London, England – The thirteen members of the Organization of Petroleum Exporting Countries (OPEC) pumped an average 32.47 million barrels per day (bpd) of crude oil in June, an increase of 230,000 bpd from May, according to the latest Platts survey of OPEC and oil industry officials. Higher volumes from Saudi Arabia accounted for almost all of the increase.

Excluding Iraq, the twelve members bound by OPEC output agreements pumped an average 29.98 million bpd in June, up from 29.75 million bpd in May, and 307,000 bpd in excess of their output target, according to the survey.

Saudi Arabia produced an average 9.45 million bpd, up 210,000 bpd from the previous month. The Saudi government had promised the boost during U.S. president George Bush’s visit in May. The Saudi government has since said it will increase output to 9.7 million bpd in July, in line with increased demand.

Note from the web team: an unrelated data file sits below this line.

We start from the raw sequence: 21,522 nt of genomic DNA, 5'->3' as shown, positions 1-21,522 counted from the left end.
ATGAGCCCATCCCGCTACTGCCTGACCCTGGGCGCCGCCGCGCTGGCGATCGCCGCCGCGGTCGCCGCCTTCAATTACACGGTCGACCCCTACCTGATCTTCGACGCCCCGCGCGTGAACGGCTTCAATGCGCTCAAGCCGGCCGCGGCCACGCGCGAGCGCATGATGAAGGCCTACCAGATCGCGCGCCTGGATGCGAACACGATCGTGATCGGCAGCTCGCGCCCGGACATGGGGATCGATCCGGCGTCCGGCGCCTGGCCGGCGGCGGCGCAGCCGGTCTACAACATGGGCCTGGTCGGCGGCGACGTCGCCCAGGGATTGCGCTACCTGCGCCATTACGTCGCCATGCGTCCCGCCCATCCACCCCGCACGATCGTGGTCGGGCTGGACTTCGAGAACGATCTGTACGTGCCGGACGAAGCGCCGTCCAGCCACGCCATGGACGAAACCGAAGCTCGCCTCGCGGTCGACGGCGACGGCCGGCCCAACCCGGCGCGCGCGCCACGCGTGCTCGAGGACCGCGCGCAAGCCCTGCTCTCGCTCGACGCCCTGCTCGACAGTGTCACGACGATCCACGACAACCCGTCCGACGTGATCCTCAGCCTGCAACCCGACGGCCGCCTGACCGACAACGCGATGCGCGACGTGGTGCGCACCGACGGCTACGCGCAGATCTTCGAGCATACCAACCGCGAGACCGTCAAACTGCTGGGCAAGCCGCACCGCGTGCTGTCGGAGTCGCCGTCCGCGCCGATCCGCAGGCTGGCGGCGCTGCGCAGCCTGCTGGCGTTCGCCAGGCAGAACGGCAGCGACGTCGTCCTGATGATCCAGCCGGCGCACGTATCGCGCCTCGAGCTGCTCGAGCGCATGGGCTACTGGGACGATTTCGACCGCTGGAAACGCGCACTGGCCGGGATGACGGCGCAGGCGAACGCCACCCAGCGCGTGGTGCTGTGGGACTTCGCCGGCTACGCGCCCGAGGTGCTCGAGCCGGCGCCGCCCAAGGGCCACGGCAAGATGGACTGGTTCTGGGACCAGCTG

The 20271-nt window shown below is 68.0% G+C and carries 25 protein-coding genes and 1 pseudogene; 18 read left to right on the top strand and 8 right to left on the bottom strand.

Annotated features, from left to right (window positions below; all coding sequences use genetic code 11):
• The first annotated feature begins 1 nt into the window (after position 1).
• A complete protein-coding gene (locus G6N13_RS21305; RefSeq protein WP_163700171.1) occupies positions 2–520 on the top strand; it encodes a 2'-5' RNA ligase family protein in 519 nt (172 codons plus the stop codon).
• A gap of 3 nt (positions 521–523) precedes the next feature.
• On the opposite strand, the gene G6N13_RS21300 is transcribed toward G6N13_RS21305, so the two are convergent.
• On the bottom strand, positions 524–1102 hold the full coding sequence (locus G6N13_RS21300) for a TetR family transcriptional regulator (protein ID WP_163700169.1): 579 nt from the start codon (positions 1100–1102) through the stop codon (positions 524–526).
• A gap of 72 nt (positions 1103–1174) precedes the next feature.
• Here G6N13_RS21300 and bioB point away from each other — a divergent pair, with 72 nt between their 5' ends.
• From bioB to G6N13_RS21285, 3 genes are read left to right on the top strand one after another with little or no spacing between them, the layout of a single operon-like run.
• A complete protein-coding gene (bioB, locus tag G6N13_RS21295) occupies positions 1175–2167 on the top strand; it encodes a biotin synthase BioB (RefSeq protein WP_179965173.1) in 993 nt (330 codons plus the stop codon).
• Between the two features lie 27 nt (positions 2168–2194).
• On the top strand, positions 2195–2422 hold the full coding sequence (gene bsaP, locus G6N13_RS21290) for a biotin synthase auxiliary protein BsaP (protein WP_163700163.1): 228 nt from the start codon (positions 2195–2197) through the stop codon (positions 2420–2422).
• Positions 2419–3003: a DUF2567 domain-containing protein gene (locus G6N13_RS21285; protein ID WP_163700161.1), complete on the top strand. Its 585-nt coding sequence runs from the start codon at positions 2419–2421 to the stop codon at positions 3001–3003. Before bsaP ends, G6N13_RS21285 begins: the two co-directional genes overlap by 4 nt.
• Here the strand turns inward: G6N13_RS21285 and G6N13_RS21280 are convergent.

Other small increases came from Iran, Angola, Kuwait and Qatar, totalling 80,000 bpd. The only production decrease in June came from Nigeria, whose output fell by 60,000 bpd to 1.8 million bpd due to militant activity disrupting some operations. Iraqi output was largely unchanged, with a dip in exports offset by higher internal consumption.

“The Saudis did their part, raising their output precisely to the levels they promised,” said John Kingston, Platts Global Director of Oil. “It isn’t clear whether this additional Saudi crude is going to go into consumption or inventory, but either way, it should find a home.”

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